It would be fair to assume that this remarkable phenomenon has always had a mystical connotation.
© The historic railway bridge at Victoria Falls
Photo: Dave Glynn
Livingstone wrote that he was invited to a ceremony on what is now Livingstone Island where three Batoka chiefs offered prayers and sacrifices to the gods (barimo):
"They chose their places of prayer within the sound of the roar of the cataract, and in sight of the bright bows in the cloud ... The play of colours of the double iris on the cloud, seen by them elsewhere only as the rainbow, may have led to the idea that this was the abode of Deity. Some of the Makolo who went with me ... looked upon the same sign with awe. When seen in the heavens it is named Motse-oa-Barimo, "the pestle of the gods".
There are a number of sacred shrines in the area, including those on Livingstone Island, where the more traditional members of the Lozi clan regularly pay homage to their ancestors. For them, the Falls represents a place to reflect on the transcendental nature of life, to honour those who have gone before, and to try and honour their memory with personal purity.
Among the pioneering written records of human interaction with the Falls was the 1878 description by the French missionary Francois Coillard of a Tonga ceremony on Livingstone Island. He described in his diary how the local inhabitants "believe it is haunted by a malevolent and cruel divinity, and they make offerings to conciliate its favour, a bead necklace, a bracelet or some other object, which they fling into the abyss, bursting into lugubrious incantations, quite in harmony with their dread and horror".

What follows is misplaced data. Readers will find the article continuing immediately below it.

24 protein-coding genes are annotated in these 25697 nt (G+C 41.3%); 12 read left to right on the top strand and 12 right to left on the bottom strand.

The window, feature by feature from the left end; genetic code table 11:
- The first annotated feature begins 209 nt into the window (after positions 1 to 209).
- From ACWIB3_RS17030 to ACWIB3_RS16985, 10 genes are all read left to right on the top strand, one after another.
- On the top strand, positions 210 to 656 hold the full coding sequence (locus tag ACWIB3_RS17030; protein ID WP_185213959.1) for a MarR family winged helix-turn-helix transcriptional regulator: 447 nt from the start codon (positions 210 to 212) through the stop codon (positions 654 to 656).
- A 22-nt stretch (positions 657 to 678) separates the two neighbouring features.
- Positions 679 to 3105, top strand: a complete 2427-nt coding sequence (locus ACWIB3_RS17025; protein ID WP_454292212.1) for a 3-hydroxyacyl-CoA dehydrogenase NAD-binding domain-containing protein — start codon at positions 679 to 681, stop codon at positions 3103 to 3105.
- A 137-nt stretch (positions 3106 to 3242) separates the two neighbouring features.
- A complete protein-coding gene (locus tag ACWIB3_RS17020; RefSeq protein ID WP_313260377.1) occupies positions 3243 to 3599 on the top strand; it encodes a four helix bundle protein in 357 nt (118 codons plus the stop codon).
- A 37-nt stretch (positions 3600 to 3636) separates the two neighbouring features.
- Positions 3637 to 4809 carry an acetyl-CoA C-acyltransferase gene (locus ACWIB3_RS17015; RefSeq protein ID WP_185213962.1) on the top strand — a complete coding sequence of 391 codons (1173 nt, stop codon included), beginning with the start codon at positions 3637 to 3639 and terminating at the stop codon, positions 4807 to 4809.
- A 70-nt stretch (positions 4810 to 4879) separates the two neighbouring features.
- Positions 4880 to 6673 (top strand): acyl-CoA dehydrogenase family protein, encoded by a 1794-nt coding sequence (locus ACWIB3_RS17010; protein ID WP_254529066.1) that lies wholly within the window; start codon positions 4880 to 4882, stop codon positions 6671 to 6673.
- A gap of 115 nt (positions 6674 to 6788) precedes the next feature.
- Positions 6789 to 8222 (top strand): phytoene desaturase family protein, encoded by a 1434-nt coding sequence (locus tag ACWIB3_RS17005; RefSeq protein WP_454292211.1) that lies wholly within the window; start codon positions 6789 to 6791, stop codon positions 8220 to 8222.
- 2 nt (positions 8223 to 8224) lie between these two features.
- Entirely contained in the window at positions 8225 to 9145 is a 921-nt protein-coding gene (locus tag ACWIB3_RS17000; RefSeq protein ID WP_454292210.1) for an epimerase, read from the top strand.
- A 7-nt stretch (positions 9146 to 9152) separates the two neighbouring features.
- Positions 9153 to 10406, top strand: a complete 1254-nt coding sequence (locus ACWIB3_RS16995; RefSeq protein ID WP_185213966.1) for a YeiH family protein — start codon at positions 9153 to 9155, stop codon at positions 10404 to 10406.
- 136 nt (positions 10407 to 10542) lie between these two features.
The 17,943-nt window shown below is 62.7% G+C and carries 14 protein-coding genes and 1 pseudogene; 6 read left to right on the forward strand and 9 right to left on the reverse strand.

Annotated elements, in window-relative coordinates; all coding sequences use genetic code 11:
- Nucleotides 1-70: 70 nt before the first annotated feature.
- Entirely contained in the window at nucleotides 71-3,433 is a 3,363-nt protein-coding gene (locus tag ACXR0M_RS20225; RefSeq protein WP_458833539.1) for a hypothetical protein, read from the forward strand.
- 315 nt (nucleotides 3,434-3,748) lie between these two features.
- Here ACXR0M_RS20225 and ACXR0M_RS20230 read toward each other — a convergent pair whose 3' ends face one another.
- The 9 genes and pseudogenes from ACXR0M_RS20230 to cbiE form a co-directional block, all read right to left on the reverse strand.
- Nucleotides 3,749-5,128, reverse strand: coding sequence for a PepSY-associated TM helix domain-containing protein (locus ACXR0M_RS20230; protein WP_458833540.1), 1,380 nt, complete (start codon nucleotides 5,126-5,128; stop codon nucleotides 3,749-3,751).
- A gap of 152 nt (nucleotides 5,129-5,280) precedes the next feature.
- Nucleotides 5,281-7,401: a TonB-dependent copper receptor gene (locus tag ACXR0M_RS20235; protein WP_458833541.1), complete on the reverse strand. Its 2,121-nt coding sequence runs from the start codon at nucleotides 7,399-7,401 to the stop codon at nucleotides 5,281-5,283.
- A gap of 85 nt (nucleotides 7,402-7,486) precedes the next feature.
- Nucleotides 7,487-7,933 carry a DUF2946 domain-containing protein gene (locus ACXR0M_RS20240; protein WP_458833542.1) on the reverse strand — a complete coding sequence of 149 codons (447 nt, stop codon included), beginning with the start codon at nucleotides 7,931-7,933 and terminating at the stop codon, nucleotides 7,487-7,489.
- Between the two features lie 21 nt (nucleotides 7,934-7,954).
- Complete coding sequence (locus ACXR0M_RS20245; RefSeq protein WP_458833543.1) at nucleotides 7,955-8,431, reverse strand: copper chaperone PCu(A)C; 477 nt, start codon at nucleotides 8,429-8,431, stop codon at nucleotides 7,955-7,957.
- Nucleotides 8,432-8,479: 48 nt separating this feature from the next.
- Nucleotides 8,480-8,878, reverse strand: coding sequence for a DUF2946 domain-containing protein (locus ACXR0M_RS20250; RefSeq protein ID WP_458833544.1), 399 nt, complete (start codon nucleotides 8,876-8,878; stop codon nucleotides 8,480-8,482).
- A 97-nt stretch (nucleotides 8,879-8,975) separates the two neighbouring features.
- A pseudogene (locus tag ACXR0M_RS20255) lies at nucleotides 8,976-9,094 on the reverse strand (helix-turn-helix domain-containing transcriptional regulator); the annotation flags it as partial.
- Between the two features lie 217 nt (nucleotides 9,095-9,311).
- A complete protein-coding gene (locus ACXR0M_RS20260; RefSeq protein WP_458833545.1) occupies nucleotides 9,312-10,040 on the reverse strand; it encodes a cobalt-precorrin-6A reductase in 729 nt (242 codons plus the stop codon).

Many colonial writers were equally horrified. Decle peered over the edge of Devil's Cataract during the 1890s and described it as "hell itself, a corner of which seems to open at your feet: a dark and terrible hell, from the middle of which you expect every moment to see some repulsive monster rising in anger".
Personally, the authors identify with the view of the eccentric German explorer Edward Mohr who wrote of the Falls in 1876: "It seemed to me as if my own identity were swallowed up in the surrounding glory, the voice of which rolled on forever, like the waves of eternity ... no human being can describe the infinite; and what I saw was a part of infinity made visible and framed in beauty".
It is something of colonial impudence that the term Victoria Falls is the most recognised name for such a deeply African phenomenon. This was the name given by Livingstone in honour of Queen Victoria, the reigning monarch of England at the time. The poetic Mosi-oa-Tunya, the "smoke that thunders", is far more appropriate - particularly since Zimbabwe and Zambia, whose borders meet at the Falls, are committed to an anti-colonial struggle. However, Livingstone's name has stuck, and in today's marketing-orientated world, the Victoria Falls has become the brand by which one of the world's seven natural wonders is known to the outside world.Brett Hilton-Barber and Lee R. Berger. Copyright © 2010 Prime Origins.